Lead X-Ray Radiation Shielding protective glass is used in medical facilities, security screening, airports and laboratories. X-ray glass, also referred to as radiation shielding glass or lead glass, is leaded glass that provides shielding protection by absorbing the energy of radiation. This glass contains lead oxide, which absorbs X-Rays. For architectural applications it is generally specified by its lead equivalency, which is the degree to which it shields against radiation as measured as the thickness of the equivalent protection from solid lead in inches or millimeters. Available from Glassopolis in various sizes, thicknesses, and lead densities. It is available as a filmed or laminated glass for impact safety applications, and as an insulated glass unit for thermal applications. An inventory of Lead X-Ray glass is available for immediate delivery.  The most common applications are:

Lead(pb) Equivalency Typical Glass Thickness Typical Application
2.0 mm (1/16”) 8 mm (5/16”) Most X-Ray applications
2.7 mm (3/32”) 11 mm (7/16”) Cancer treatment facilities
3.2 mm (1/8″) 14 mm (9/16”) Where more protection is required

What are the sizes and thickness available?

X-ray glass is not mass produced on a floating line. It is cast into giant glass plates which are then cut into sheets and polished for optics. The size of the sheet can vary because not all the slices come out without breaking. The lead oxide and barium content that provides the protection against radiation also makes the glass brittle. There is no standard sheet size and the thickness may vary, but the performance is guaranteed by the manufacturer.  For example, a piece of glass with a 2 mm lead equivalent (LE) can be 7mm to 10mm thick depending on the batch. It is usually 8mm, but it can vary from batch to batch.  Smaller sheets are more common than larger ones.  Glassopolis have sheets up to 1221mm x 2642mm (52”x 104”).  Sheets over 1066mm x 1829mm (42” x 72’’) can have a significant impact on the cost of a radiation sheilded opening.  If there are budget concerns, it is better to specify smaller sheets.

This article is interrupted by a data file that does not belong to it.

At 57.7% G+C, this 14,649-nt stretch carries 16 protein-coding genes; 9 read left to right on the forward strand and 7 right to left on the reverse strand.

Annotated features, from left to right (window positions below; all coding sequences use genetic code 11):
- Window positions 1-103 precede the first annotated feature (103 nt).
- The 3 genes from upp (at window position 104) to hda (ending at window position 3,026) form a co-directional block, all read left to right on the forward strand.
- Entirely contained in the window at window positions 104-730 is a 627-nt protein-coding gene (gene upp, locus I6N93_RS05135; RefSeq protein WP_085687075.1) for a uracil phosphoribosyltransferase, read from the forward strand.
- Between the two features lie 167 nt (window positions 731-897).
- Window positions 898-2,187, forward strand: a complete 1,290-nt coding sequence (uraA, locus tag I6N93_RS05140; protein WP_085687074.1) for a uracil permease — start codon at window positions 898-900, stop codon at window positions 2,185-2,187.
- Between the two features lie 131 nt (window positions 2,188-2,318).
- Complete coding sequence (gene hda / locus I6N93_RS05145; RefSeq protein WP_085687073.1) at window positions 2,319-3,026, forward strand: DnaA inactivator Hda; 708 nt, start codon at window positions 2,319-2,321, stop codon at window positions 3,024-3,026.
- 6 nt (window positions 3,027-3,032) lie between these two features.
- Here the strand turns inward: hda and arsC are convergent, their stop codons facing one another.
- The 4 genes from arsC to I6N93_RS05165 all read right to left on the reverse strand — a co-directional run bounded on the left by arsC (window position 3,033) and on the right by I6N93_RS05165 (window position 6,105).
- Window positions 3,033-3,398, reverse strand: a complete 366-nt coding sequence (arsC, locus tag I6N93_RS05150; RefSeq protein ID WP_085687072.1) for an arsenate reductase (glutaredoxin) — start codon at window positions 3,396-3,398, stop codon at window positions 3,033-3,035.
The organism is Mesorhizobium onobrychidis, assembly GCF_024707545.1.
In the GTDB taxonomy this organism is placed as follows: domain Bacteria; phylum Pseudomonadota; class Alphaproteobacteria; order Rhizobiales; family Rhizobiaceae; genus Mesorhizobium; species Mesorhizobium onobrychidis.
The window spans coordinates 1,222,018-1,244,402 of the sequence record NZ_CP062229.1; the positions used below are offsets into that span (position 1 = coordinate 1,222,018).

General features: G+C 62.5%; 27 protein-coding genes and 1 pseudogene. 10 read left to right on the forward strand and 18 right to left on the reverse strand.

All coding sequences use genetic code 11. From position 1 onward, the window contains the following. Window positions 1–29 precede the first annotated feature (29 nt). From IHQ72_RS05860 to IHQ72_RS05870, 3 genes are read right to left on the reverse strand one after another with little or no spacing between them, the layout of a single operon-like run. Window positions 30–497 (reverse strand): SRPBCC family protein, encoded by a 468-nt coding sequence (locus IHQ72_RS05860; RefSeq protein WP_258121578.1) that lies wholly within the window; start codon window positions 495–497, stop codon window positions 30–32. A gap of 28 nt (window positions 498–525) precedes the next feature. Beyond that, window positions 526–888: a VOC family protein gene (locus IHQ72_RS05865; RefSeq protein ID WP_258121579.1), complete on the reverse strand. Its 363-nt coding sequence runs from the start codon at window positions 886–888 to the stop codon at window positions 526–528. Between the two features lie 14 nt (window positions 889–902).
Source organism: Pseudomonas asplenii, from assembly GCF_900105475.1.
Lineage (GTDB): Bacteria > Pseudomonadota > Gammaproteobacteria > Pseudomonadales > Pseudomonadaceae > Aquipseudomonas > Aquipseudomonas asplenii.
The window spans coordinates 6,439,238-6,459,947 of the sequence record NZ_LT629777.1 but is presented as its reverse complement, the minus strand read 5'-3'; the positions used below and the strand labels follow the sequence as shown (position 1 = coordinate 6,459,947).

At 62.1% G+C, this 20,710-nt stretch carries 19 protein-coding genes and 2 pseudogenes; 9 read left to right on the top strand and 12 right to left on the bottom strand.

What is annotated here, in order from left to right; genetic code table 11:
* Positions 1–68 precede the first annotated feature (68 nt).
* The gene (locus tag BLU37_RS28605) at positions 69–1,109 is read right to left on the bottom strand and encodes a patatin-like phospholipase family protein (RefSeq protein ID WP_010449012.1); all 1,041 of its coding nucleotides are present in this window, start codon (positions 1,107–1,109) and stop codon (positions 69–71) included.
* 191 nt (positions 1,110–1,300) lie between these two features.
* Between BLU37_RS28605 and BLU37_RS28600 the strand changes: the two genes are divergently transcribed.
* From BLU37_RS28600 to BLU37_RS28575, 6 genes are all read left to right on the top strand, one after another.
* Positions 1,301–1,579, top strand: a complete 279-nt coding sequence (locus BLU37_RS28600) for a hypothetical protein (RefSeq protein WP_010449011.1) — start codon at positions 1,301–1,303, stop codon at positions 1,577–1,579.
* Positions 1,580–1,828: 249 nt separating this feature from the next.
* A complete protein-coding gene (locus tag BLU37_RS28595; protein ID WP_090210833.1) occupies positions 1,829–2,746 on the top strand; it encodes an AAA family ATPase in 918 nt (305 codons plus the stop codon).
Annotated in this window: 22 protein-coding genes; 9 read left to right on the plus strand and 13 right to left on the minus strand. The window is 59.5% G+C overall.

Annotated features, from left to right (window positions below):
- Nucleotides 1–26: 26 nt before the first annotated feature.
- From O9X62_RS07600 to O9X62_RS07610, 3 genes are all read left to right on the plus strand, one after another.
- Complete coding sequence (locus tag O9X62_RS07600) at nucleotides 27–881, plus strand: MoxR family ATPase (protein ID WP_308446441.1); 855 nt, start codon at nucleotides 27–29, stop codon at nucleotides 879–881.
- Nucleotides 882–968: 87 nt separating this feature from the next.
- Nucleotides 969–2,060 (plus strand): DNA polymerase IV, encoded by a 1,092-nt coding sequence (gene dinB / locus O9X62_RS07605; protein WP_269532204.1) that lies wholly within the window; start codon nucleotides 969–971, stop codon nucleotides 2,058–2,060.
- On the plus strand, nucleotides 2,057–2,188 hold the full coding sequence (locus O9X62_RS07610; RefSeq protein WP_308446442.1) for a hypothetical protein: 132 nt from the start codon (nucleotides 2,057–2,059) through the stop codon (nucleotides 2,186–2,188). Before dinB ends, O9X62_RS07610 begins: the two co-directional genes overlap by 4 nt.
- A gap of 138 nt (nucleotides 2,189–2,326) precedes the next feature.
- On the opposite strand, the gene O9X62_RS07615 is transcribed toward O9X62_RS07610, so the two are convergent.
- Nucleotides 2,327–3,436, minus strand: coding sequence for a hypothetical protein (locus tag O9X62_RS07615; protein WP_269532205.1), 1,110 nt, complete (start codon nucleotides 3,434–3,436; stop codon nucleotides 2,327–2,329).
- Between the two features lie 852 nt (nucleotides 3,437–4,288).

Who produces the leaded glass that Glassopolis supplies?

Glassopolis provides only high quality leaded glass from Corning in France and Schott Glass in Germany.


Care must be taken to ensure that the radiation shielding glass overlap to ensure total and complete protection against radiation. There should be no gaps without radiation protection. Radiation shielding materials should not be butted up to each other “edge to edge”. They must always overlap.  When installing, care should be taken that the sealing agents do not contain any acid or alkaline substances (e.g. acetic acid, ammonia). Labels may cause staining on the glass surface by the reaction of the adhesive. When masking tape is used in caulking, remove it immediately after caulking and wipe off any traces with alcohol.

Maintenance & Care

The surfaces of lead X-Ray radiation shielded glass are susceptible to scratches and attack by acids and alkalis. Use only water, non-abrasive cleaning agents and soft cloth. Always dry completely. Do not allow water to dry on the surface of the glass. If the glass becomes dirty polish the surface with a dry clean cloth with alcohol. Immediately remove all traces of alcohol with a new dry and clean cloth. Always refer to the manufacturer for detailed cleaning procedures. Lead X-Ray glass can be disinfected by commercially available disinfectants approved by the manufacturer. A disinfection by UV exposure (solarization) is also possible. Immediately wipe off water in case the glass becomes wet.

What determines the requirement for the lead equivalence?

Lead equivalence changes depending on the power of the transmitter, whether it’s 80 kV or 300 kV, etc. In some special cases it is necessary to examine the table if the specification requires a certain performance at a specific kV index. There are also sophisticated requirements for gamma-based PET radiation.

Shielding Characteristics for Corning Med-X Glass

Shielding Characteristics for Corning Med-Gamma Glass